Bolton school pupils have been learning first-hand about renewable energy during a visit to England’s second largest wind farm at Scout Moor.

A total of 60 Year 6 pupils from Eagley Junior School joined experts from Peel Energy at the South Pennine site, walking up to the 100 metre tall turbines and witnessing the power of the 40m rotating blades. The group of enthusiastic 10 and 11 year olds learned how the turbines are constructed, how much energy is produced by the wind farm and the importance of renewable energy sources.

Class teacher at Eagley Junior School, Sophie Jacques, said: “We love finding new and exciting ways to educate pupils on important messages, especially around environmental awareness. The visit itself formed part of our project focusing on the environment and energy sources.  It was a brilliant way to demonstrate how wind farms work and encourage the pupils to think about where energy comes from.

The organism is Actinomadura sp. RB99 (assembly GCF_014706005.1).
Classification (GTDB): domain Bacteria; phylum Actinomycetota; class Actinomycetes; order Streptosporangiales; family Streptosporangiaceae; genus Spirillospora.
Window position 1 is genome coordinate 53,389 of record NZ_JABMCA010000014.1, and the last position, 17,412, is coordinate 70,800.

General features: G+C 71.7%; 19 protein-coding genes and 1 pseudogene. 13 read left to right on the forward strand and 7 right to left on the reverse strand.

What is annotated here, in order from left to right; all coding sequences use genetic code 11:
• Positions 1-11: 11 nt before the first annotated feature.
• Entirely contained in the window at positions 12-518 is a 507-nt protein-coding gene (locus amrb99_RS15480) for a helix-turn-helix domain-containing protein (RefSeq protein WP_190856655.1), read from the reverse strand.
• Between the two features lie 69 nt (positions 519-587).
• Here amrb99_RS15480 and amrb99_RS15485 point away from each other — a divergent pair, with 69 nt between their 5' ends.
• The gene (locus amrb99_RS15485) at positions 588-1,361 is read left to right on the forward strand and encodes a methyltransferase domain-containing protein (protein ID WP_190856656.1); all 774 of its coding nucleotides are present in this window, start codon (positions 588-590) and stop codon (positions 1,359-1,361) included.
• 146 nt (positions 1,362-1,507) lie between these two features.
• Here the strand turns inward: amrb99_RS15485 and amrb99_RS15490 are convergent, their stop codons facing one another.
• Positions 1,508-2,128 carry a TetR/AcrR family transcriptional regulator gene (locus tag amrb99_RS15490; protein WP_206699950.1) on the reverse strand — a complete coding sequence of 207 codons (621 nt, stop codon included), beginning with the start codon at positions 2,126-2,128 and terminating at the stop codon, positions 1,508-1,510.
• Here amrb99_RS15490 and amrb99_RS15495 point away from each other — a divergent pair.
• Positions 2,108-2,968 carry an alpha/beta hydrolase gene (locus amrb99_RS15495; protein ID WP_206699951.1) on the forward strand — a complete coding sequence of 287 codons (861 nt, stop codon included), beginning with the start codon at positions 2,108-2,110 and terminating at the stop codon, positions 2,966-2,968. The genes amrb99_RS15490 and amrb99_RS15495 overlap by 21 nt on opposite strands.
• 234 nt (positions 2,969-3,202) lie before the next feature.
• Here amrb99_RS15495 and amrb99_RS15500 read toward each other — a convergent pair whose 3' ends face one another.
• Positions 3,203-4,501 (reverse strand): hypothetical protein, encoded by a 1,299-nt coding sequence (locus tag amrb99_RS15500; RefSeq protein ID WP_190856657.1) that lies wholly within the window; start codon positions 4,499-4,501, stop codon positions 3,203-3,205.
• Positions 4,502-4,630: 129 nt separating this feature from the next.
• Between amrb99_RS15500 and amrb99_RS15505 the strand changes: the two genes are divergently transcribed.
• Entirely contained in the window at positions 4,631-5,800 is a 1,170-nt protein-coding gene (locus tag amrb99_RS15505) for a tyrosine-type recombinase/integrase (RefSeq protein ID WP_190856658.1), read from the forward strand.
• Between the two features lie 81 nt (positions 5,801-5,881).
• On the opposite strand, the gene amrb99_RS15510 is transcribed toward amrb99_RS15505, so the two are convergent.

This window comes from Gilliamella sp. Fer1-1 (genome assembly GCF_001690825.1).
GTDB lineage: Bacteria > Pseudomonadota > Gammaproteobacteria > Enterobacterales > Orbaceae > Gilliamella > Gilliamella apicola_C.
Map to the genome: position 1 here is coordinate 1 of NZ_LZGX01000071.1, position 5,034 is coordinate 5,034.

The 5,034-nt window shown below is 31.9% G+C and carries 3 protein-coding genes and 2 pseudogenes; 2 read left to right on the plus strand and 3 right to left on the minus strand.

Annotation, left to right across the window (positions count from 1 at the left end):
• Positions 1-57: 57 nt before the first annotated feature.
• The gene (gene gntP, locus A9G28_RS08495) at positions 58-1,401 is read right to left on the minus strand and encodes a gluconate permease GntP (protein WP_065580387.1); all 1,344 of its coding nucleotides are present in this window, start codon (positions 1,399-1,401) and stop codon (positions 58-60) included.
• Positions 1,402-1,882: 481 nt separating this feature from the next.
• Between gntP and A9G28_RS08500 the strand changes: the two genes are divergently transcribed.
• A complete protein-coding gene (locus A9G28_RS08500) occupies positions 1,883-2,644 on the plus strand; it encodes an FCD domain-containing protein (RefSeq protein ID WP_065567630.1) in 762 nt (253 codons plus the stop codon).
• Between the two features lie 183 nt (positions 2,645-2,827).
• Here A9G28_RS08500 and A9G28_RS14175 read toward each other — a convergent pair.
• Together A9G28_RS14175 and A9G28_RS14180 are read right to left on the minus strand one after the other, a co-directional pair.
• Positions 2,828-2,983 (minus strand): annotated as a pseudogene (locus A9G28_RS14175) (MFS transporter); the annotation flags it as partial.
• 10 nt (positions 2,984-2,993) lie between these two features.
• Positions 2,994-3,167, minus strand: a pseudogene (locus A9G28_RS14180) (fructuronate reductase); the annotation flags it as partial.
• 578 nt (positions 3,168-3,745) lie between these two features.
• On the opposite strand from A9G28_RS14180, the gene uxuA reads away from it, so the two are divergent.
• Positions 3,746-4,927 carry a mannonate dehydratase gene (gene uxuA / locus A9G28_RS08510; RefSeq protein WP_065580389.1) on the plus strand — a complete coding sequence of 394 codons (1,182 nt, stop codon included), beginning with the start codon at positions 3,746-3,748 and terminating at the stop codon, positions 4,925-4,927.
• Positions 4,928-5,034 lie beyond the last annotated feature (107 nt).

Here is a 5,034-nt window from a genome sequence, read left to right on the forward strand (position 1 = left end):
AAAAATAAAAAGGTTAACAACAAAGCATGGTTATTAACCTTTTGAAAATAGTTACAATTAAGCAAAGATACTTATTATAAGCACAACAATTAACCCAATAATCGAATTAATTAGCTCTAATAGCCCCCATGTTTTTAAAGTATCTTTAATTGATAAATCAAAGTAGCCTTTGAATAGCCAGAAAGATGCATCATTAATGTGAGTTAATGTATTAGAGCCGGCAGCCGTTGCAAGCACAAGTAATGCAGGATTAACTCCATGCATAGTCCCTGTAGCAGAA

“Following the visit, the pupils are building their own mini turbine structures, and we’re holding a competition to see which turbine generates the most power. Seeing the turbines close up on the visit has certainly fired their enthusiasm for this project and they picked up some fantastic facts about renewable energy.”

The visit was led by Peel Energy’s Development Manager, Steve Snowdon, who said: “At Peel Energy we believe it’s important to educate future generations about the importance of renewable energy sources and we fully support school visits to our wind farms to provide memorable first-hand experience.”

Scout Moor Wind Farm is the second largest onshore wind farm in England. Built by Peel Energy in 2008, it produces electricity from 26 Nordex wind turbines which provide enough power for almost 40,000 homes.

Peel Energy is currently building a new wind farm in Frodsham, Cheshire. Once operational, Frodsham Wind Farm’s 19 wind turbines can generate over 50 megawatts of clean, renewable energy.

For more information visit